which are integrated with the Chinese government and military.
Nor does NTIA disclose that the European telco Memorandum of Understanding (MoU) [between Deutsche Telekom, Telefonica, TIM, Vodafone and Orange] that OpenRAN should be built on top of Kubernetes , which is a software
technology platform that has been infiltrated by the Chinese.
While it began life in 2014 as a Google project, Kubernetes currently is under the jurisdiction of the Cloud Native Computing Foundation, an offshoot of the Linux Foundation (perhaps the world’s largest open-source organization).
By late 2017, Huawei had gained a seat on the Kubernetes Steering Committee. Huawei claims to be the fifth-biggest contributor of software code to Kubernetes.
According to the “Report on the 2020 FOSS Contributor Survey”  from The Linux Foundation & The Laboratory for Innovation Science at Harvard, the open source community spends very little time responding to security issues (an average of 2.27% of their total contribution time) and reports that it does not desire to increase this metric significantly.
It appears to be a problem that Huawei and ZTE are increasingly involved in the leading open source technology 11 used by OpenRAN developers. It is not clear how this acceptance of Chinese involvement in OpenRAN is consistent with President Biden’s tough stance on security vis-à-vis China and other threat actors .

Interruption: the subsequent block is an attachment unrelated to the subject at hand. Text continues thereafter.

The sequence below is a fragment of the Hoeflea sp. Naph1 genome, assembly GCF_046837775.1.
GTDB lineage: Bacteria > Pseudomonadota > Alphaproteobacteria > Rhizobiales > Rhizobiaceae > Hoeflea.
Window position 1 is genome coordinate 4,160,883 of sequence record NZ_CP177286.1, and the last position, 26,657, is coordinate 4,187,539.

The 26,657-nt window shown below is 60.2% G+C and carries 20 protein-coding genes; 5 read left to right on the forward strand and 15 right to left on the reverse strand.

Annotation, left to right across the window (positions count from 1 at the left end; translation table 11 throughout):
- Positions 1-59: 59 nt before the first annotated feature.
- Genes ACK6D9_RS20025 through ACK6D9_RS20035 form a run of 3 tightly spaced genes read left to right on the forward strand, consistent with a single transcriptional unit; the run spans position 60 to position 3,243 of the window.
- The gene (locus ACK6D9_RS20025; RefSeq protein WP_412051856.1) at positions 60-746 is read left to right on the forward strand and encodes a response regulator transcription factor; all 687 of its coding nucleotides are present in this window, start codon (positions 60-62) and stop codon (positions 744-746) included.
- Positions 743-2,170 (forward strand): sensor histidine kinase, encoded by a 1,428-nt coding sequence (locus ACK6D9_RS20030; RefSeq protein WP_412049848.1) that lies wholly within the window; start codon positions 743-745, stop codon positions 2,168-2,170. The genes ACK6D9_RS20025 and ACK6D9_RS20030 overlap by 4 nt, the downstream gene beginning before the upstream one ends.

NTIA’s document appears to endorse the O-RAN Alliance for the security of OpenRAN. However, NTIA doesn’t provide technical analysis or a security assessment of O-RAN Alliance specifications. It is not clear from the document whether NTIA had access to these specifications to conduct an assessment. In any event, ORAN Alliance members exchange specifications on OpenRAN every 6 months. This means that the 44 Chinese companies in the O-RAN Alliance get fresh OpenRAN “code” at least twice a year, NTIA provides no threat analysis, risk assessment nor potential mitigation of these processes.